Holmen: Sure, we try. It’s like she was saying before. Communication is the thing, and also trying to be a supporter. The real trick of being a musician is being able to maintain your self-confidence and also being able to just sell it when you need to.
SP: Right. To me, PHOX shares some sounds with other Midwestern indie acts like Sufjan Stevens, and of course Bon Iver, who you guys are affiliated with. What are some ways that being from the Midwest plays into your music?
Martin: I guess that everything you hear is going to somehow influence everything that you write. It’s about admiring people you know, and you’re convinced that they’re putting their heart into it. As for the Midwest, I do think we have a lot of beautiful examples of that near us.
SP: It’s silly, but I think the shared sound is almost, like, a cozy sadness.
Martin: [Laughs] That’s pretty accurate. You get sad in the wintertime. It gets so cold. Yeah, it’s like the time we played Iceland Airwaves [in Iceland]. When we got to the country, I noticed that for one, it’s always dark. It was November, and there’s like four hours of daylight at that time of year. And it’s cold. And you see art, peppered through the town and on the walls, and it’s kind of menacing art. Even the happy stuff had a sort of, mischief, to it. I think that the Midwest has a similar feeling, though it’s not as extreme. The weather and the sunlight and the ability to move freely does really affect your life, and your mental stability, and your art.
SP: Yeah, I guess you kind of have to do what you can to keep yourself warm.
Martin: Yeah, exactly.
SP: So are you guys releasing any new stuff soon?
Martin: We’re mostly in the process of writing right now. We have a bunch of new stuff on the way, but it’ll need some time. We have to write the songs, flesh them out, and then get into the studio. Let’s just tentatively say, maybe next summer.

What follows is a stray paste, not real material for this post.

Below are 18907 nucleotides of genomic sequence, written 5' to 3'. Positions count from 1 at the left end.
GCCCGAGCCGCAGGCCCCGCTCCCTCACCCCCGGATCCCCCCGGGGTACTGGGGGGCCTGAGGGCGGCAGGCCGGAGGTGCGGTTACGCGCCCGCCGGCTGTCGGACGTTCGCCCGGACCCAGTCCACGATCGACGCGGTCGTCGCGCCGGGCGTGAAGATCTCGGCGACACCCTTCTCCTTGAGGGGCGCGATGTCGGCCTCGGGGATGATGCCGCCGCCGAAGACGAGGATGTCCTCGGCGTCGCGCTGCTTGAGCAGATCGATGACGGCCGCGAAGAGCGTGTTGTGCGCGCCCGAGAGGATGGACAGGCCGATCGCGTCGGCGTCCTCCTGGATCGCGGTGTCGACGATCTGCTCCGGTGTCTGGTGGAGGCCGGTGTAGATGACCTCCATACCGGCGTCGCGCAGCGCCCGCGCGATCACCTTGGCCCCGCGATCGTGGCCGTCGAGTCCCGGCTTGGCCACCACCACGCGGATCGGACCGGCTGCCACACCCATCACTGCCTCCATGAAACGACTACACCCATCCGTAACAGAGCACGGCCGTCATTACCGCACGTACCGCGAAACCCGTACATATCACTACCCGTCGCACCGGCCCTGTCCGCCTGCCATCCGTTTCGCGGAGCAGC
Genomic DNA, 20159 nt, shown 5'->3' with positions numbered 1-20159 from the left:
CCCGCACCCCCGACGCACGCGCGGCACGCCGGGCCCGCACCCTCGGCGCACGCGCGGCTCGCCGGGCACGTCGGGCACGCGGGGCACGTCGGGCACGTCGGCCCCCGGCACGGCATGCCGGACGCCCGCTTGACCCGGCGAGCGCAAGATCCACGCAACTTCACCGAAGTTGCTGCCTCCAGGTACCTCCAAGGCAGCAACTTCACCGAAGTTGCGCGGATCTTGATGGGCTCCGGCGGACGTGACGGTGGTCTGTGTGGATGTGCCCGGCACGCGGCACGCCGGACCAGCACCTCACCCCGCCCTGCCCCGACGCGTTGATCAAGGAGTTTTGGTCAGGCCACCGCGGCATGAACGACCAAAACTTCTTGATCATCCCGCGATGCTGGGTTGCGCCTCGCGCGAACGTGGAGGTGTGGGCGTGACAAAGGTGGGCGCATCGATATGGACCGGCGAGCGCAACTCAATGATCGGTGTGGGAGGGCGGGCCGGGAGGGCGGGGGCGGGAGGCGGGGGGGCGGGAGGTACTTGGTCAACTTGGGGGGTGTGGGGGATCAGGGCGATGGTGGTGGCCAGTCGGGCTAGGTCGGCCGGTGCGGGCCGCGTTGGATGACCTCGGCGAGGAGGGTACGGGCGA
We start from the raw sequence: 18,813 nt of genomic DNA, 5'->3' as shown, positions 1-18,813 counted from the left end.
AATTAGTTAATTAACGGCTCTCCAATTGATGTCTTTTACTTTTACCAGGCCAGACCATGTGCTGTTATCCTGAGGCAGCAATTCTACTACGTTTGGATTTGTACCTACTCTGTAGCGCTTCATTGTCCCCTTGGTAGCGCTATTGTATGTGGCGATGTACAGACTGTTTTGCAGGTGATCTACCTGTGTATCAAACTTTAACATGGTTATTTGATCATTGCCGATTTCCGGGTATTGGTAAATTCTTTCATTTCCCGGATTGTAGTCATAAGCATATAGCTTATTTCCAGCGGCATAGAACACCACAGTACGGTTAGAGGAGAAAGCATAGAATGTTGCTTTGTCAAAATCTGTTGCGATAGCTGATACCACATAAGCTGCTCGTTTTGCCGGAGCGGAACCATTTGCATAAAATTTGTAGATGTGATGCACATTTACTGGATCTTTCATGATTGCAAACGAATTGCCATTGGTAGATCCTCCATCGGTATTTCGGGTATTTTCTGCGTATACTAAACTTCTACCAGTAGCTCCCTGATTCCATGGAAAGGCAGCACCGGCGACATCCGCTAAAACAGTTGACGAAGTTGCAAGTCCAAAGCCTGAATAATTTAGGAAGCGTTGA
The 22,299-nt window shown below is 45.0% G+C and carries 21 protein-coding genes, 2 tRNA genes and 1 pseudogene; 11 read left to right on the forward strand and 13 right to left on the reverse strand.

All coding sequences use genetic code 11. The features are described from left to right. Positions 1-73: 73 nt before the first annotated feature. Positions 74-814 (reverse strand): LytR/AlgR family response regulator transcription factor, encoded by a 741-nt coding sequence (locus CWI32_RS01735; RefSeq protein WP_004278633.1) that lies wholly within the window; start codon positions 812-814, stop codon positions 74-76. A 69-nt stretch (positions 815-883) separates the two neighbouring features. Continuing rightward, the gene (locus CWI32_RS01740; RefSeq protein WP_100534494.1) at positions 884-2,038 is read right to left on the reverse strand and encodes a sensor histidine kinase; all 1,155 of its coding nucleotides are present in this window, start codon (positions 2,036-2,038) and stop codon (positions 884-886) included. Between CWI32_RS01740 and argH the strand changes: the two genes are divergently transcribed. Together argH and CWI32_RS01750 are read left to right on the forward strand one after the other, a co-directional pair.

SP: Are you going to play anything new in Champaign?
Martin: Yeah, we’re going to play probably two new songs in Champaign. They’re still kind of, you know, in workshop. But that’s natural. I think even our older songs will continue to change — we’ll find ways to make them exciting in a different way, or play a solo with a different instrument, and sort of change things up. But yeah, I think the new songs have their own kind of beauty.
SP: That’s exciting. So, I’d like to ask: People like to use the adjective “sugary” to describe PHOX. Do you think that’s fitting?
Martin: Well, I do really like sugar. I ingest a lot of it. So it’s probably kind of inherently sugary.
Holmen: You are what you eat.
Martin: You are what you eat, I guess. But I mean, sure why not? It’s what you want it to be. But it’s more like, when it leaves my lips, it’s up to other people to digest it.
Holmen: Like a mama bird.
Martin: [Laughs] Like a mama bird. But, there’s some kind of biting stuff in there, too. Say, maybe on like the tenth listen, someone will think, “Oh damn, she wasn’t actually saying that.”
SP: There’s a little bit of sour in there.
Martin: Yes, some kind of sour, or salty, along with the sugar.
SP: You guys definitely have many flavors going on. Thanks for talking with me.
Martin: Oh yeah, as for sugar, I can’t wait to go to that cupcake shop I go to every time. Cream & Flutter!
SP: Yeah, I love that place! It’s delicious.
Martin: Yeah! Thank you. I hope you have a great night.
SP: You too! Take care.
PHOX is playing at The Accord this Friday, April 8th at 8:30 p.m. with Santah. Tickets are $12 in advance or $15 at the door.